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Add Folder To Library Itunes Mac


When you purchase music from the iTunes Store or rip a CD, the album automatically shows up in your music library, either in iTunes or the Music app on a Mac. However, if you try to locate the album on your computer, you may find that it hasn't been saved in the appropriate folder, tracks are arranged in the wrong order, or certain albums have incorrect or missing cover art.




Add Folder To Library Itunes Mac



Let's say the album in question is a compilation with songs by different artists. If it's a new addition to your library, you can easily find it in the Recently Added section. Otherwise, scroll down to the bottom of the music library to find it under the Compilations section. The artist's name will probably be listed as Various Artists. Maybe you're okay with that, or maybe you'd rather set up the album under a less generic name and location.


First, let's move the album itself out of the Compilations folder on your computer and into a more specific and suitable folder. In iTunes or the Music app, click on the album to reveal all the songs inside. Right-click on the first track. From the pop-up menu, click on Show in Windows Explorer/Show in Finder to open the Compilations folder on your computer.


If the album is performed by different artists and not one main singer or group, you may want to include the name of the album itself in the folder. For example, I downloaded an album of songs from the Guardians of the Galaxy films, all by various artists. So I simply created a new folder named Guardians of the Galaxy Artists.


Go back to where the album is stored in File Explorer or Finder. Right-click on the album and select Cut or Copy from the pop-up menu. Open the newly created folder and paste the songs into their new destination.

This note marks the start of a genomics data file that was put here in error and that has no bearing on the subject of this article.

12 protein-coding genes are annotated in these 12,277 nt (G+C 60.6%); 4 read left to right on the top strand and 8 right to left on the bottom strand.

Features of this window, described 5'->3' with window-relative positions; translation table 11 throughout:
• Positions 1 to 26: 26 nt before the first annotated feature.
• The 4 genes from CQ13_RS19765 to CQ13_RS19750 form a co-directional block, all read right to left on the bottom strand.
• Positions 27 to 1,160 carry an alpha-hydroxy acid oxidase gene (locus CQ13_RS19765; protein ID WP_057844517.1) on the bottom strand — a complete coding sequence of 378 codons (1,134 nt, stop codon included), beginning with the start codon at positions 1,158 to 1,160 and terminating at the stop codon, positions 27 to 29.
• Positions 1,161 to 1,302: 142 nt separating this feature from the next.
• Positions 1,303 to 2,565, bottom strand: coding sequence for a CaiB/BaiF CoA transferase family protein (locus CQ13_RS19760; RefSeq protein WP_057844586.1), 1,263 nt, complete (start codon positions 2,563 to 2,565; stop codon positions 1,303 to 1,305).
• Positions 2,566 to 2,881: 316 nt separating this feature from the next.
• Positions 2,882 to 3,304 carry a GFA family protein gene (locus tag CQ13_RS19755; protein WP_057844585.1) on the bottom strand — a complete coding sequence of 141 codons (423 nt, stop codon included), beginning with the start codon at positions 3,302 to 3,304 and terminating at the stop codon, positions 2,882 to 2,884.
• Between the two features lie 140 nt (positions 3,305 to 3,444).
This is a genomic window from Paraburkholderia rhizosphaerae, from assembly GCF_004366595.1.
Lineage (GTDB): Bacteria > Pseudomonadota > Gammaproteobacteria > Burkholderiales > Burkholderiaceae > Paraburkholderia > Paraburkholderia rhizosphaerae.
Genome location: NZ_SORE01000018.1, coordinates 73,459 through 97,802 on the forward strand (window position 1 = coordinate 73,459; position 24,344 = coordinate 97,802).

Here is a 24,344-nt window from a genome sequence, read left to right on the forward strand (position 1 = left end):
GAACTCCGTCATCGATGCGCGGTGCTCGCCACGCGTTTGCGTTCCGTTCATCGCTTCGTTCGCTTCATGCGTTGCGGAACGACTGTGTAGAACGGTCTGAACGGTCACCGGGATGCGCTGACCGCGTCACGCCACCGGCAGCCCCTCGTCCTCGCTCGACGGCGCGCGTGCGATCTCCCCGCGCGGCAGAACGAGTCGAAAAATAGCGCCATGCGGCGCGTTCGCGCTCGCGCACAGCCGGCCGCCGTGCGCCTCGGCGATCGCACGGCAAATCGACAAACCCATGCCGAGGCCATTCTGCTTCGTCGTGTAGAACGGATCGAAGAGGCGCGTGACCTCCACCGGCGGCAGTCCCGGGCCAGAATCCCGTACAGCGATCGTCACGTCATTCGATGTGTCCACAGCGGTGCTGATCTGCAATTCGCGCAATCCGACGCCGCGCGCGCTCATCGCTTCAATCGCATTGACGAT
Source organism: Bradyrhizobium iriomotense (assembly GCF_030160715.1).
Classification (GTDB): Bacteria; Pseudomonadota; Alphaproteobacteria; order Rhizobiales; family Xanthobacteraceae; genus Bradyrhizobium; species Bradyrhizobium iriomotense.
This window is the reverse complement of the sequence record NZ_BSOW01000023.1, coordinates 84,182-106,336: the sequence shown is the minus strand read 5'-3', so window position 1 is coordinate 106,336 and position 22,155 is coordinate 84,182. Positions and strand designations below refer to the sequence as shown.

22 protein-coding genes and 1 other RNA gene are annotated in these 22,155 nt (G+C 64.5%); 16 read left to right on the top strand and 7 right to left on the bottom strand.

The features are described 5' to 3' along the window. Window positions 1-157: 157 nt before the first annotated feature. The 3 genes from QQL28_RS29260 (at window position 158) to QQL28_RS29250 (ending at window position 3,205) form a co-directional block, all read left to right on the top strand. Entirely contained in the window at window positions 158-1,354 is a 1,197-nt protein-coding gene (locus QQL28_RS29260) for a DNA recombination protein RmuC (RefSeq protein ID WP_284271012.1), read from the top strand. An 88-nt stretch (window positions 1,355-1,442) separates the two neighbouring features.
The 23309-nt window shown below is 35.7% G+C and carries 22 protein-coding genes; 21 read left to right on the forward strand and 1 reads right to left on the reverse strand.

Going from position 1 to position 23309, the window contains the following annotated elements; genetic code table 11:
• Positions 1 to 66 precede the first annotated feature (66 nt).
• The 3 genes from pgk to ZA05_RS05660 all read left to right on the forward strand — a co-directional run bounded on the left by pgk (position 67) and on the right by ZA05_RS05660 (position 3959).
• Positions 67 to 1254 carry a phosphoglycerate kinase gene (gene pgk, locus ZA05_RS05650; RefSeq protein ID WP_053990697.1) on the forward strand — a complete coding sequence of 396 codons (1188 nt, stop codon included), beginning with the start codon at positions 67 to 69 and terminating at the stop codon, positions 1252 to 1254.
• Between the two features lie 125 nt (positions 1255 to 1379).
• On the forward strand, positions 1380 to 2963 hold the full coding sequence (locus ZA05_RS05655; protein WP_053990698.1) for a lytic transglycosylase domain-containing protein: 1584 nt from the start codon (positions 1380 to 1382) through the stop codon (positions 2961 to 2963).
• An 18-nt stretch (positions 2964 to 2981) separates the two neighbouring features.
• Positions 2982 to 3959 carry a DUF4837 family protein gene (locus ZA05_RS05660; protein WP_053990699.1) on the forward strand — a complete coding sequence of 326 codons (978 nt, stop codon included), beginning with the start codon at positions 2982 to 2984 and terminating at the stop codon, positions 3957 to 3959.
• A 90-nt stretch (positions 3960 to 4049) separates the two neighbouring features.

If you opted to copy the album rather than cut it, you're then asked if you want to delete the selected songs or keep them. Click the button to Delete Files in Windows or Move to Trash on the Mac. The album disappears from the app. But don't worry, the songs still exist in your newly created folder. We're going to bring the album back using that folder.


You can now import the music inside your newly created folder. In iTunes, go to File > Add Folder to Library. If you're using the Music app, go to File > Import. Find the folder and click Select Folder to add the album into iTunes or the Music app.


In the Details section, click in the field for Album Artist and change the artist name to the same name you previously used to create the new folder. You can change the artists of a compilation album to one name. For instance, I changed the album artist for the Guardians of the Galaxy: Awesome Mix Vol. 1 to say Guardians of the Galaxy Artists.


The album should now appear alphabetically in your iTunes or Music app library based on the name of the artist. Scroll to the right spot in your library or type the name of the album in the search field. You should then find your album nestled in the right place organized by the artist name you created.


Apple's iTunes is usually adept at digging up the right artwork for albums in your library. Whether you purchase an album through iTunes or rip one of your CDs into your collection, Apple's music player relies on a database called Gracenote to snag album artwork and other data.


Locate the album art file from the pop-up menu, then double-click the image. The image then appears in the Artwork window. Click OK to close the window. Now check your library, and you should see that the uploaded image displays as the cover art for the album.


Like macOS, Windows user account offers default folders such as Documents, Pictures, Music, and Videos. While optional, using these folders helps keep your data organized, accessible, and safe, since most backup and online syncing services protect these folders by default.


If you select Export (#) Items, you can choose the file format and quality level of your exported photos. You can also opt to change their size, include keywords, location, and other metadata, and keep your desired naming and subfolder organizational scheme. To minimize file size, choose JPEG as your Photo Kind. To preserve maximum quality, PNG or TIFF is the way to go. Also make sure that the Size option is set to Full Size, unless you want your images resized.